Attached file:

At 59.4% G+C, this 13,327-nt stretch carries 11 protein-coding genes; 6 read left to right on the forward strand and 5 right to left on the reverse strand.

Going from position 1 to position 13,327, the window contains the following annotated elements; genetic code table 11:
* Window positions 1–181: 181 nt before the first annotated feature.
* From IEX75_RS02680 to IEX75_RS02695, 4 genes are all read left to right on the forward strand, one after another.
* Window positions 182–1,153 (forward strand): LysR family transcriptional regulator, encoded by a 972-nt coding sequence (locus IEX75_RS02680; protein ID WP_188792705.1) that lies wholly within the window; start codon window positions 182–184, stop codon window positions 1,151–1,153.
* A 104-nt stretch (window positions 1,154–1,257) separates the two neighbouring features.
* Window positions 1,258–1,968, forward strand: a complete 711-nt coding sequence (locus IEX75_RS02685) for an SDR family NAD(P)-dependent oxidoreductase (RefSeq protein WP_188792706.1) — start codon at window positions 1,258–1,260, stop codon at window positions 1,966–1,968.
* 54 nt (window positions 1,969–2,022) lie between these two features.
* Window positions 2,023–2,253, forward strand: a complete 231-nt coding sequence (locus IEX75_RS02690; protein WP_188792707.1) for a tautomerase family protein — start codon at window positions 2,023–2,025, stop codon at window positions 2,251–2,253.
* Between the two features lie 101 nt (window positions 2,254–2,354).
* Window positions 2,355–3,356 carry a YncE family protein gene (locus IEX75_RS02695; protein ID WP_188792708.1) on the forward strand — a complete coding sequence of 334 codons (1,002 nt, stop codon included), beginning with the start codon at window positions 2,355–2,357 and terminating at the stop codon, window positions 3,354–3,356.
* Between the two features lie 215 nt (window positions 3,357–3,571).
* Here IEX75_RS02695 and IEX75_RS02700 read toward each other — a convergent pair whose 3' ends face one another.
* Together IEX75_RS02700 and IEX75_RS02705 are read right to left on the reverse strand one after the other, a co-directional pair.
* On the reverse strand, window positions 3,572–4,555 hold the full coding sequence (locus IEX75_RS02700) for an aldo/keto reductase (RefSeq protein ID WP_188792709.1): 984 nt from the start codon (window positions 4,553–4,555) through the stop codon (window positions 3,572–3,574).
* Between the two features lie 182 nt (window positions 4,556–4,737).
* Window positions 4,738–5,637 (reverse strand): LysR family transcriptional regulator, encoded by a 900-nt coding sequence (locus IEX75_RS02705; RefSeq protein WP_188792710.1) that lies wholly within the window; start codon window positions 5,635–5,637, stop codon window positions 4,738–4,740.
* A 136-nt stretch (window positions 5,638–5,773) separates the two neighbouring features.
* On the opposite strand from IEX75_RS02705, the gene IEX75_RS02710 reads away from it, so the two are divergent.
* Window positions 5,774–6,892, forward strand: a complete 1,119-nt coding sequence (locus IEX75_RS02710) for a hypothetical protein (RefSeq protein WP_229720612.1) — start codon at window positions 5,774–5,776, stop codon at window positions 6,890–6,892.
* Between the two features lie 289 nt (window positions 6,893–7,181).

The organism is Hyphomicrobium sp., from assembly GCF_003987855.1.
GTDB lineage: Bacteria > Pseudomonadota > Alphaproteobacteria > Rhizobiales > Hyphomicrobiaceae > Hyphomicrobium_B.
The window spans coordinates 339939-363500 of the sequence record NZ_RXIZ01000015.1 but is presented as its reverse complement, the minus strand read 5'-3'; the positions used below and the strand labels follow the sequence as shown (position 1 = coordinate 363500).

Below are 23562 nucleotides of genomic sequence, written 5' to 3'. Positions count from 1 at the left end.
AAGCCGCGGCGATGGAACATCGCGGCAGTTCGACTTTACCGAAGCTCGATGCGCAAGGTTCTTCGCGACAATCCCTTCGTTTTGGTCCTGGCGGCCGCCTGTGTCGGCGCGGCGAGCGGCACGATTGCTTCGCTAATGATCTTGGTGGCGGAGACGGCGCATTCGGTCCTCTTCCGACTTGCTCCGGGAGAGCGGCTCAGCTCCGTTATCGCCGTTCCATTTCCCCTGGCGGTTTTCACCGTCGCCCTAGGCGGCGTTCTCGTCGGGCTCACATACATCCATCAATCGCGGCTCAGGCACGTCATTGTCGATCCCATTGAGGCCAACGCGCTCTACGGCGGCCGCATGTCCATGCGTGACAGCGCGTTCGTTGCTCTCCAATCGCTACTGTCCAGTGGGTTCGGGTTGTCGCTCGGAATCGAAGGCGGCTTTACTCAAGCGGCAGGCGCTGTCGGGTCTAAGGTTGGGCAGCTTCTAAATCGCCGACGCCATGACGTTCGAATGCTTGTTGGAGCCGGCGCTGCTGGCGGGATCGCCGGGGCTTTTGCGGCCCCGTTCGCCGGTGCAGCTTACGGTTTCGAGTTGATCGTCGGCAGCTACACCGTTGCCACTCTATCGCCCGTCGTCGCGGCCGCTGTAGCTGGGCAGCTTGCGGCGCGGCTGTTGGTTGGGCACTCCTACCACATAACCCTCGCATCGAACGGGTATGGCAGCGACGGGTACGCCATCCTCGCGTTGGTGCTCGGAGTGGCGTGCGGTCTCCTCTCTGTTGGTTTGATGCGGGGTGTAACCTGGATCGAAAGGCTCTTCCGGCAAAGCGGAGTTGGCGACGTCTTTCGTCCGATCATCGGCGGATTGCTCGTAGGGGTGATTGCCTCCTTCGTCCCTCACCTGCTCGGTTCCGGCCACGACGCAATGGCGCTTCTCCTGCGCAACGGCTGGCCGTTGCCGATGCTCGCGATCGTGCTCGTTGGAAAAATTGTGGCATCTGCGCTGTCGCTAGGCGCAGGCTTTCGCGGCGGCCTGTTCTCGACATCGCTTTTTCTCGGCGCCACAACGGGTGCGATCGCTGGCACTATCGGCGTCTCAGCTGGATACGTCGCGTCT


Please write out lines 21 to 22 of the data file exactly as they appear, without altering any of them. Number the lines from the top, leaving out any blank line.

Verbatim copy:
* Between the two features lie 289 nt (window positions 6,893–7,181).

The organism is Hyphomicrobium sp., from assembly GCF_003987855.1.